Common Yellowthroat: Common Yellowthroats also varied by County (P < 0.0001), decreasing from east to west. They were more common in 1992 and 1991 than in 1990. The County-Year interaction was significant (P < 0.0001), mostly because numbers in Day County were lower in 1990 and higher in 1992 than the model without the interaction would have predicted. Yellowthroat densities varied by Conservation Practice (P = 0.019), being highest in Conservation Practice 4 (wildlife habitat) and lowest in Conservation Practice 2 (native grasses). The species was positively associated with the coverage of Water (2.9, P = 0.0004).
The continental distribution of breeding Common Yellowthroats is primarily in eastern North America (J. T. Price, personal communication), consistent with our west-to-east gradient. Yellowthroats favor lush stands of herbaceous vegetation (Stewart 1975). In this region they are most common in wetlands or brushy areas. The former association is compatible with the positive association we observed with cover of Water. The latter association explains the high densities found in Conservation Practice 4 (permanent wildlife habitat), which often includes the planting of shrubs.
Sedge Wren: Sedge Wrens varied spatially (County significant at P < 0.0001) in a pattern similar to the Bobolink, declining from east to west, with Hettinger County higher than the trend would indicate. Densities were higher in 1990 and 1991 than in 1992 (P = 0.0335). Sedge Wrens were more common in fields with greater coverage of Grass (0.00037, P = 0.0034).
Sedge Wrens breed primarily in eastern North America, with range centered in Minnesota and Wisconsin (J. T. Price, personal communication). They regularly use various wetland types, but are occasionally common in uplands such as retired cropland (Stewart 1975). They have been reported to favor idle grasses with tall and dense growth (Eddleman 1974; Skinner 1975), consistent with our observations.
Chestnut-collared Longspur: Although Chestnut-collared Longspurs varied by County (P < 0.0001), no trend was obvious. Densities were greatest in Sheridan and McPherson counties, and lowest in Fallen and Eddy counties. Longspurs varied annually (P < 0.0001), most abundant in 1990, intermediate in 1991, and least abundant in 1992. The County-Year interaction was significant (P < 0.0001). Densities were highest in Conservation Practice 10 (already established grass), intermediate in Conservation Practices 4 (wildlife habitat) and 1 (introduced grasses and legumes), and lowest in Conservation Practice 2 (native grasses). Longspurs were positively associated with Bare cover (0.039, P = 0.014) and negatively associated with Legumes (0.04, P < 0.0001).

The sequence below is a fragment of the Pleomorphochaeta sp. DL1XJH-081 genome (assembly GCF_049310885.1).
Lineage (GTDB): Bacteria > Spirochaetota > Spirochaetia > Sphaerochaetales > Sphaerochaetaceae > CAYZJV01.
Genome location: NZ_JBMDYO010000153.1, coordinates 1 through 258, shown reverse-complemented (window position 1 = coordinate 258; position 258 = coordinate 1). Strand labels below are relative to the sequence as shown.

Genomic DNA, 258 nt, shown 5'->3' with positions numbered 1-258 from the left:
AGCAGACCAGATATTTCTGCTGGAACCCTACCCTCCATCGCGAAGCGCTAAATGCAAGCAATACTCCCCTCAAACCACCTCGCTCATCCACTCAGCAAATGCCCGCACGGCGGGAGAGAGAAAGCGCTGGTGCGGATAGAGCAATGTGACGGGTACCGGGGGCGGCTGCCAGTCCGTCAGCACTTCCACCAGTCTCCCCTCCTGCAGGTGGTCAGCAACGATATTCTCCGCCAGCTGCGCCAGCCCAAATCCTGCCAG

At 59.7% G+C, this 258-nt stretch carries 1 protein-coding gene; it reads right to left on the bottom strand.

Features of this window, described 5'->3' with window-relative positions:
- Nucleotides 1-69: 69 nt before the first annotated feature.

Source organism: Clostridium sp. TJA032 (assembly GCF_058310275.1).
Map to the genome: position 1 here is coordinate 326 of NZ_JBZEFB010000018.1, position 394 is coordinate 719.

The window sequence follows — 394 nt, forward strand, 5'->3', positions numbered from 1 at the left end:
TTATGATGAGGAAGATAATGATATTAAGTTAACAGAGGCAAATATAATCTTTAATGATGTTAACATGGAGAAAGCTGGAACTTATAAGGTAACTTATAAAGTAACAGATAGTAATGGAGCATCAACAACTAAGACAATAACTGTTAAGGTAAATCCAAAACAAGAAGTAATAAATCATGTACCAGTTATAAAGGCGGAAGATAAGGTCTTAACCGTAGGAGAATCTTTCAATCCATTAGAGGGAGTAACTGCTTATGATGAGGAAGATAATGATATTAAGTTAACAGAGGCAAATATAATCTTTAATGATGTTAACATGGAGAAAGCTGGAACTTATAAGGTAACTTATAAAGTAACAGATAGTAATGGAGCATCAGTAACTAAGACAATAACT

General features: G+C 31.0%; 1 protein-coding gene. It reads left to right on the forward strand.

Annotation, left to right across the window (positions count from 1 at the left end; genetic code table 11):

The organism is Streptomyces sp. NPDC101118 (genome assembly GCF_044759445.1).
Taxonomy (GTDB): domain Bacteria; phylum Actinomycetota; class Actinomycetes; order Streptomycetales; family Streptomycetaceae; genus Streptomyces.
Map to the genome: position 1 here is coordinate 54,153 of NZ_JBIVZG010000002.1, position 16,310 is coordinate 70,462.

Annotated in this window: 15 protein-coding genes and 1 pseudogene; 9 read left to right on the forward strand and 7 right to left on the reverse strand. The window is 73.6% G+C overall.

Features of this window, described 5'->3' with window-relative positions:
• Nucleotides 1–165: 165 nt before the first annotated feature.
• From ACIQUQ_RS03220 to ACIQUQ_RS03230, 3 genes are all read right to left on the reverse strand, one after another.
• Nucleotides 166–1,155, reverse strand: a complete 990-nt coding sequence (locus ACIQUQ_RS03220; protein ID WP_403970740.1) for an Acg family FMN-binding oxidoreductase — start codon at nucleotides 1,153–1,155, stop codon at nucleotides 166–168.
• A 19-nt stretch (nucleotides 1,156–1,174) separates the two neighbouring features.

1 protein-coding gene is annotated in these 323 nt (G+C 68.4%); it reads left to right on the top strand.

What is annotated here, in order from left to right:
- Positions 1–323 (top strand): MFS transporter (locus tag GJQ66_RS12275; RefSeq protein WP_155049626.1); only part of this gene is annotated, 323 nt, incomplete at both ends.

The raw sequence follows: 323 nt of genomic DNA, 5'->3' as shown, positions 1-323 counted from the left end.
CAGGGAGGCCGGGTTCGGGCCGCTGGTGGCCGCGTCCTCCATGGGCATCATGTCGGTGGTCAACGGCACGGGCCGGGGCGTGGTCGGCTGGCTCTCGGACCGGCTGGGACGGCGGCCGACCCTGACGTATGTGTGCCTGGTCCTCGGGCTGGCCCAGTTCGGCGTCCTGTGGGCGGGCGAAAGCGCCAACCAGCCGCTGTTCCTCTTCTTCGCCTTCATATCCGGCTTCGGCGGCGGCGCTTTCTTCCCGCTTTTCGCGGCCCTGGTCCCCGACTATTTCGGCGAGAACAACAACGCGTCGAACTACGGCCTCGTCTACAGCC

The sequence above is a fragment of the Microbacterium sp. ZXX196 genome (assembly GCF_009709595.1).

The breeding range of the Chestnut-collared Longspur is centered in north-central North Dakota (J. T. Price, personal communication). Stewart (1975) indicated that the optimal habitat for the species was grazed or hayed mixed-grass or ecotonal mixed-grass and short-grass prairie. It occasionally occurs on cultivated areas. Owens and Myres (1973) found it only on grazed or mowed areas, and noted its requirement for sparse vegetation. We found it more common where Bare cover was high and Legume cover was low. It was also most common in Conservation Practice 10 (already established grass), which likely did not contain the tall, robust cover of early succession. The decline from 1990 to 1992 could reflect decreased areas of bare or sparse cover, due either to the increased establishment of planted vegetation or to greater precipitation in the latter years.